Thinking about the Gun Lobby

The recent shootings in the US of 20 school children and 6 adults is both shocking and baffling, and I extend my heartfelt commiserations to all in that community.

But I am listening with interest to the debate we are having here in the UK around what we see as an unnecessary tragedy. We talk about the Gun Lobbyists and how political the debate has becomes. The gun manufacturers use their wealth to back the politicians, in a country where there is a limit to how much any one group can ‘donate’ to a political party we find this buying of political power hard to understand, the result, there will be no change the gun lobbyists themselves feel may harm their image or income. An acceptance of any restriction feels to them a precedent, a first step down a slippery slope. But the American people do believe that change must come, eventually.

How to find a compromise, something the gun lobbyists can see as a positive? Perhaps restricted sale of automatic guns is a compromise that could be borne. Upholding someones “right to own and bear arms” (2nd Amendment to the Bill of Rights) would not be rescinded or quashed by a change in the law that states that automatic weapons cannot be owned by anyone outside of the military/police force without a special license. and a renewal of that license would have to be applied for every few years.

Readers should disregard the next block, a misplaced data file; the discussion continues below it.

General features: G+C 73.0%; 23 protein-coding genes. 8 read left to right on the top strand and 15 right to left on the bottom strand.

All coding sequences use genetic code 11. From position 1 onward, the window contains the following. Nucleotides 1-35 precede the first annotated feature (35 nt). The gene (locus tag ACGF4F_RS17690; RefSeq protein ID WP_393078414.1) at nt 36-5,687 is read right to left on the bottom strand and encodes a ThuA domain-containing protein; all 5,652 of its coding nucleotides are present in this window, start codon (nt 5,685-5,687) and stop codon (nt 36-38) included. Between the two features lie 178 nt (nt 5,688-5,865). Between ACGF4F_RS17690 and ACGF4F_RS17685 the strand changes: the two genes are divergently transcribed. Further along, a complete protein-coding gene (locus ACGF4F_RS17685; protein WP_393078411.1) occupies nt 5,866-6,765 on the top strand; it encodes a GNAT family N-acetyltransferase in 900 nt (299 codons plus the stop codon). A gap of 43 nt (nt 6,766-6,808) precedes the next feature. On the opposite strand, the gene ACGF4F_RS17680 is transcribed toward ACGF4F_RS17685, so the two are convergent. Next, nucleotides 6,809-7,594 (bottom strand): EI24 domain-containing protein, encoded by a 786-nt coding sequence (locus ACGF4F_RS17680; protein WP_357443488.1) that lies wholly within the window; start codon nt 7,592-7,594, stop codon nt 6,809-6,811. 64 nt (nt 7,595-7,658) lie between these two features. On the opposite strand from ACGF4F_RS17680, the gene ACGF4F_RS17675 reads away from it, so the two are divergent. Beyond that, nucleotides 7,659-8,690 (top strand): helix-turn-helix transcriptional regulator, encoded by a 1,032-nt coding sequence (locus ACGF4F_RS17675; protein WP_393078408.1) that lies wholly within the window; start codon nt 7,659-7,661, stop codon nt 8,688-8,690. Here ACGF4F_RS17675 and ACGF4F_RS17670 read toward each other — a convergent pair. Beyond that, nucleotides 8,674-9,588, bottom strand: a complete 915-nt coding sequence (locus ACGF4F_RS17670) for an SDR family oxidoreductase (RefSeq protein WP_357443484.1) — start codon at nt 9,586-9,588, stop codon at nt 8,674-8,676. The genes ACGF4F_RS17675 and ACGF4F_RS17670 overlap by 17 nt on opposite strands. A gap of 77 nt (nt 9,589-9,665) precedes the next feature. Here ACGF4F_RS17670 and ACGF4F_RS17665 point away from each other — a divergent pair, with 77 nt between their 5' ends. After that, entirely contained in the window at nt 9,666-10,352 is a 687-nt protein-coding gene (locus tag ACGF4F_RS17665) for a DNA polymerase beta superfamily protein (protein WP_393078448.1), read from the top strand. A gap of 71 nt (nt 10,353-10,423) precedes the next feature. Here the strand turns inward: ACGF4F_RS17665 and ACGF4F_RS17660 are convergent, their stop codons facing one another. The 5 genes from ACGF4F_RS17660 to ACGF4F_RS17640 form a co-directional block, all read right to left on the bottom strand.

Without exception the mass killings of the nature seen in Connecticut are carried out with the use of automatic weapons, where the depression of the trigger releases not one bullet but numerous, not one wound inflicted but many, not one death but many.

The experience of the use of a gun is important to contemplate. The physical act of holding a gun, the weight of it when carried, the cold metal, the feel of the depression of the trigger and the kick as the gun fires does have an effect on the user. In turn the act of reloading, of looking at the victim on each occasion and pulling the trigger will have an effect on the gunman each time.

Conversely the effort in keeping a trigger depressed and spraying bullets is very different, something ‘held’ in place allows the user the sensation that it is the weapon that is doing the killing rather than themselves. Releasing and re-depressing a trigger though seemingly only fractions of a second is an act the brain makes, a decision to do something on each of those occasions a bullet leaves the barrel.

Something to think about, I know many both here and in the U.S. think a great deal on this matter.

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